A couple of letter writers said that if Spokane City Council members were going to get pay raises, they should also be subject to performance reviews. This is another in a long line of suggestions for running government like a business.
(Note that the business analogy ends when discussing executive pay. Average CEO compensation at large firms was $16.3 million in 2014. Nobody thinks this is what the leader of the free world should be paid, let alone the mayor of Spokane.)
Performance reviews don’t work for politicians because positive outcomes are in the eye of the beholder. For instance, a council member could tout additional bike lanes, but you may hate bike lanes.
In business, the bottom line is profits. In government, it’s delivering services or eliminating services, depending on your political leanings.
How about potholes? Well, all politicians want them filled, but the backlog is enormous, thanks to the inaction of previous councils and mayors. It’s unfair to put that squarely on the shoulders of current officeholders. The best you can expect is for the city to grind away at the problem, and it has.
I have the street maintenance reports if you doubt the progress. Or just try driving around these days without encountering a detour. Or should we blame politicians for those, too?
YES ON POTHOLES? Spokane City Councilman Mike Fagan had an eloquent response to a question about using tax dollars to fund public transportation.
“No. No. And hell no,” he said.
Nonetheless, the council approved the measure, which would pave the way for the city to go it alone if the Spokane Transit Authority board votes against putting a sales tax request on the ballot for a second time. If that were the case, the city would run its own ballot measure to improve bus service and operate the Central City Line, a transit option that would connect Browne’s Addition to the University District and Spokane Community College.
The sales tax request would probably be two-tenths of a percent. A ballot measure seeking three-tenths of a percent failed by about 500 votes countywide, but 54 percent of voters within the city said yes.
Fagan said he’s concerned money used for street maintenance would be diverted to transit and that car tab fees could increase. That’s not the plan, Council President Ben Stuckart said. The local $20 car tab fee would still go toward street maintenance, or it could be eliminated if a sales tax measure passed. Either way, spending on pothole filling, crack sealing and other repairs would not diminish. Plus, there is still the street bond account for larger projects, which voters have approved twice.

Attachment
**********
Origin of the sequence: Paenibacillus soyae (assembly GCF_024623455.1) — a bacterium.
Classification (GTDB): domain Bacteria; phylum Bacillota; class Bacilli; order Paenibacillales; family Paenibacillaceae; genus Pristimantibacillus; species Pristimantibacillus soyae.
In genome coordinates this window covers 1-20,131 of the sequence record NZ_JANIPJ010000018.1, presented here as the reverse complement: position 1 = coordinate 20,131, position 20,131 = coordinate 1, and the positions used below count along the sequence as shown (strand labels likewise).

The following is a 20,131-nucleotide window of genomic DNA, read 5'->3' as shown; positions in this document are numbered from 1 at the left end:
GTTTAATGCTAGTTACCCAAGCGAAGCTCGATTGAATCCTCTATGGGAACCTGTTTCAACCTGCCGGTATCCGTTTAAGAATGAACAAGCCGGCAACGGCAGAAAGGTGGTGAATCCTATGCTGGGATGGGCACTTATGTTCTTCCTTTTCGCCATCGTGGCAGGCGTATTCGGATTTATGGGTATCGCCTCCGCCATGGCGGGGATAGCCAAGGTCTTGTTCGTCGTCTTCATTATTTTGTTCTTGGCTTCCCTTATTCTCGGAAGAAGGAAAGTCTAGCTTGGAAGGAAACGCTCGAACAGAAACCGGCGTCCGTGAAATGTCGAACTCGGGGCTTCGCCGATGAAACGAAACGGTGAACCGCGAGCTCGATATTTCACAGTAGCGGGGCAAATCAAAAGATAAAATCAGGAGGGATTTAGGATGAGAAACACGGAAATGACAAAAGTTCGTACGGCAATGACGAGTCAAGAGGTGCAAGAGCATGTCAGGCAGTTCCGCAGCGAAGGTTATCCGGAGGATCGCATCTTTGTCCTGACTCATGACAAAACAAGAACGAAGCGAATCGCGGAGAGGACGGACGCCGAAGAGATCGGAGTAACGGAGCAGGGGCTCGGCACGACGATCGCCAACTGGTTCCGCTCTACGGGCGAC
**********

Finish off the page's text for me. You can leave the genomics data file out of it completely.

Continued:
However, if a statewide initiative to restore $30 car tabs were to pass, it would empty the Transportation Benefit District’s street maintenance account. Initiative 1421 would remove local authority to tack on a fee, such as the annual $20 charge.
I-1421 is in the signature-gathering phase. It is the brainchild of Tim Eyman, Jack Fagan and Councilman Fagan.
THE PROPOSITION. If confronted with I-1421 on the ballot, how would you vote? Yes on $30 car tab fees, regardless of an automobile’s year, value, make or model? If so, what about the potholes?
Please email me a reply – and a full name and hometown if you want it published.
POINT OF VIEW. Be sure to read the debate on today’s Roundtable page about City Council positions.
It’s no surprise that Republicans see the job as part-time and Democrats see it as more than that. In general, Republicans believe government that governs least governs best. Democrats, on the other hand, are more apt to believe government can be a positive force.
Simplistic, perhaps. But the debate about that “nonpartisan” job is split along party lines.
Opinion Editor Gary Crooks can be reached at firstname.lastname@example.org or (509) 459-5026. Follow him on Twitter @GaryCrooks.
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